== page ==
Yeatman


Schools

For many years the City's oldest high school was located at 1030 North Grand Avenue at Windsor Place. Central High School, oldest west of the Mississippi, was founded in 1853 and from 1856 to 1893 was located at Fifteenth and Olive Streets. In the latter year it moved into a Victorian style brick building designed by Furlong and Brown, at the North Grand location. It occupied this structure until the building was wrecked in the tornado of September, 1927, in which five students lost their lives. The building was damaged beyond repair and Central High was relocated in the former Yeatman High building on North Garrison Avenue, where it had been housed for about a year while the Grand Avenue building was remodeled. Ironically, the building was reoccupied for only two weeks before the tornado destroyed it.

Hadley Technical High School began in the old Central High annex in 1929 and in November, 1931 it occupied a large industrial type school structure at 3405 Bell Avenue. It was named for Herbert Spencer Hadley; a former governor of Missouri. A gymnasium and auditorium annex was added to the school in 1955. Later, the building became the home of Vashon High when that school was relocated from its former building on Laclede Avenue. Hadley has been superseded by the O'Fallon Technical High School on Northrup Avenue west of Kingshighway, which was opened in the late 1950's.

Earliest of the elementary public schools to serve the area was the Stoddard School at Ewing and Lucas Avenues. The building was not in the Yeatman area, but its district overlapped into it as far north as Easton Avenue. Built primarily to serve the northern portion of Stoddard's Addition, the school was opened in 1867. It was a three story brick structure of twelve rooms accommodating 700 pupils. Similar in size and appearance was the Penrose School on Penrose (now Madison Street) near Glasgow Avenue, opened in 1868.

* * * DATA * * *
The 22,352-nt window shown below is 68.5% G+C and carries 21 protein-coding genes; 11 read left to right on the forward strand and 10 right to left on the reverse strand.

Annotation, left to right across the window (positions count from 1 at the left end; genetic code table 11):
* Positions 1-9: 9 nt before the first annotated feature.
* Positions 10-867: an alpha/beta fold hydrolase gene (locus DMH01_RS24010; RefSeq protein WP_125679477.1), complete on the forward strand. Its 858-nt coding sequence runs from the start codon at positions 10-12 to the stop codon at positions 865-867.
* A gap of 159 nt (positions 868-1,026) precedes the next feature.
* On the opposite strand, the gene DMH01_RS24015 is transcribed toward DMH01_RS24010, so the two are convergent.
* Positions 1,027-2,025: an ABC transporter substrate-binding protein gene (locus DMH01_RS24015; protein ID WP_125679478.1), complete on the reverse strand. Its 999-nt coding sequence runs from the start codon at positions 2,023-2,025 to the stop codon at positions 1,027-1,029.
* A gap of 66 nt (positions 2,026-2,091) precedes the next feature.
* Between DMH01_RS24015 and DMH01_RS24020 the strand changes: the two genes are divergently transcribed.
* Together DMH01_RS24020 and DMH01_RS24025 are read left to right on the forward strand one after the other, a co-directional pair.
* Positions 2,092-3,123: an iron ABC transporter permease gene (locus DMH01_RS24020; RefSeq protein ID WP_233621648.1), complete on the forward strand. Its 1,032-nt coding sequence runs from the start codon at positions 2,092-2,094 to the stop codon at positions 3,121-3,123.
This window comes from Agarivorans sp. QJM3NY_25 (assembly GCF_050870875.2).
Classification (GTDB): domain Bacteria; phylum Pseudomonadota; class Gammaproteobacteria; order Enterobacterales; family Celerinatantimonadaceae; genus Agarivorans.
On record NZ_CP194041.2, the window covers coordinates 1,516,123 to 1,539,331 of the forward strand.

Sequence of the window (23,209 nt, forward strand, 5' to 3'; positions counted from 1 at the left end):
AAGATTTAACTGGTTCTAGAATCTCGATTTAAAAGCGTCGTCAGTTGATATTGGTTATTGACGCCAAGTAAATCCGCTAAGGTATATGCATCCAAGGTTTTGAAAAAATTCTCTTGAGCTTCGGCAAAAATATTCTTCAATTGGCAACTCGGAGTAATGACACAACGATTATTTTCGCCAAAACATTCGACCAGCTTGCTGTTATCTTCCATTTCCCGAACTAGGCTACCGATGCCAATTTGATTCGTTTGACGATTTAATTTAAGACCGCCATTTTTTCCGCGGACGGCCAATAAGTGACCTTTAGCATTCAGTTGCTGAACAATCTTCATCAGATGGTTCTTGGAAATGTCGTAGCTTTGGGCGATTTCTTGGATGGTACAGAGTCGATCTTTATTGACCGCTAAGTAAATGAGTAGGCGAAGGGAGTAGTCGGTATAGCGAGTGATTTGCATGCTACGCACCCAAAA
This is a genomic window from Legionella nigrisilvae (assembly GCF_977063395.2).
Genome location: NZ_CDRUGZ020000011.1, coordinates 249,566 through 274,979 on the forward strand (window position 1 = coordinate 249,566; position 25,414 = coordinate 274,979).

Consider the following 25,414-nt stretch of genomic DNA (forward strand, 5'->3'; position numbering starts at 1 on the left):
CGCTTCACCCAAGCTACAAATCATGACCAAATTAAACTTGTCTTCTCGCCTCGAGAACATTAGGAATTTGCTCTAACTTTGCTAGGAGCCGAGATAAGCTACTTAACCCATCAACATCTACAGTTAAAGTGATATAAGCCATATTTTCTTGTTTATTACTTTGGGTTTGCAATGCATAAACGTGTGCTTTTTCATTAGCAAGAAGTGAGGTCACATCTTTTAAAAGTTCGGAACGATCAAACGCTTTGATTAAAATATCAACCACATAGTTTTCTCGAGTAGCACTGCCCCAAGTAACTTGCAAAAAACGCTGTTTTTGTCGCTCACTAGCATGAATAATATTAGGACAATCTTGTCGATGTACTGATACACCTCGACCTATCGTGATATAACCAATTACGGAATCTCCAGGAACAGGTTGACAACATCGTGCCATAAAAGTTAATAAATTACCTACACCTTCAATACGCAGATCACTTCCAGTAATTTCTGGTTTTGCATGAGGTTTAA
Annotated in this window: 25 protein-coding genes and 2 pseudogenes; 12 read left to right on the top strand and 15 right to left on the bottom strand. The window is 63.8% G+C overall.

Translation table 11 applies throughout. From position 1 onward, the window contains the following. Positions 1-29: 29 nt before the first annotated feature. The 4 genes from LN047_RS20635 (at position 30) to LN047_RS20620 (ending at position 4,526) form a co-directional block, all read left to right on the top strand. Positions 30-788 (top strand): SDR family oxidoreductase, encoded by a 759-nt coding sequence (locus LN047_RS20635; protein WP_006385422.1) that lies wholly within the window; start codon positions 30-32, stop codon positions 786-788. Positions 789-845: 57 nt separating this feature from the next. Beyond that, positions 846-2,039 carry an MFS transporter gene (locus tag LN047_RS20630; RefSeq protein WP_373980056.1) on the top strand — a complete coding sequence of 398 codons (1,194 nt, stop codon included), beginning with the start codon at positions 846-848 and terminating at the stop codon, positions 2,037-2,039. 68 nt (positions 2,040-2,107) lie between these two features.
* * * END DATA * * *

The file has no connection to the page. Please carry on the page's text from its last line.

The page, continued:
Next school built in the area was Divoll at 2918 Dayton Street, opened in 1872 and still in use. Somewhat larger than its contemporaries, the Divoll building had a capacity of 800 students. It was named for Ira C. Divoll, an early school superintendent and founder of the public library system. An addition, designed by Ernest T. Friton, was built in 1934.

In the western part of the Yeatman area, the Wayman Crow school was completed in 1882 at 3325 Bell Avenue. Originally named for a well-known St. Louis educator, it is now titled in honor of George Washington Carver, who was born a slave, but later became a scientist and benefactor of mankind.

A new Penrose School was erected on the site of the older one at 2824 Madison Stteet in 1894. This building, now abandoned, was later renamed in honor of W. P. Curtis, a pioneer dentist and physician. In 1949, the Curtis branch school was opened at 2825 Howard Street, followed in the next year by the Divoll branch at 2908 Dayton Street. In 1912, the Glasgow School was completed at 1415 North Garrison Avenue, from designs by William B. Ittner. It is presently named for Paul Lawrence Dunbar, an American poet. A branch school for it was finished in 1951 at 3018 Brantner Place. The Columbia School at 3120 St. Louis Avenue was completed in 1929 and was considerably enlarged in 1935.


Image - Old Central High School
Image - Hadley Technical High School
Image - Carver School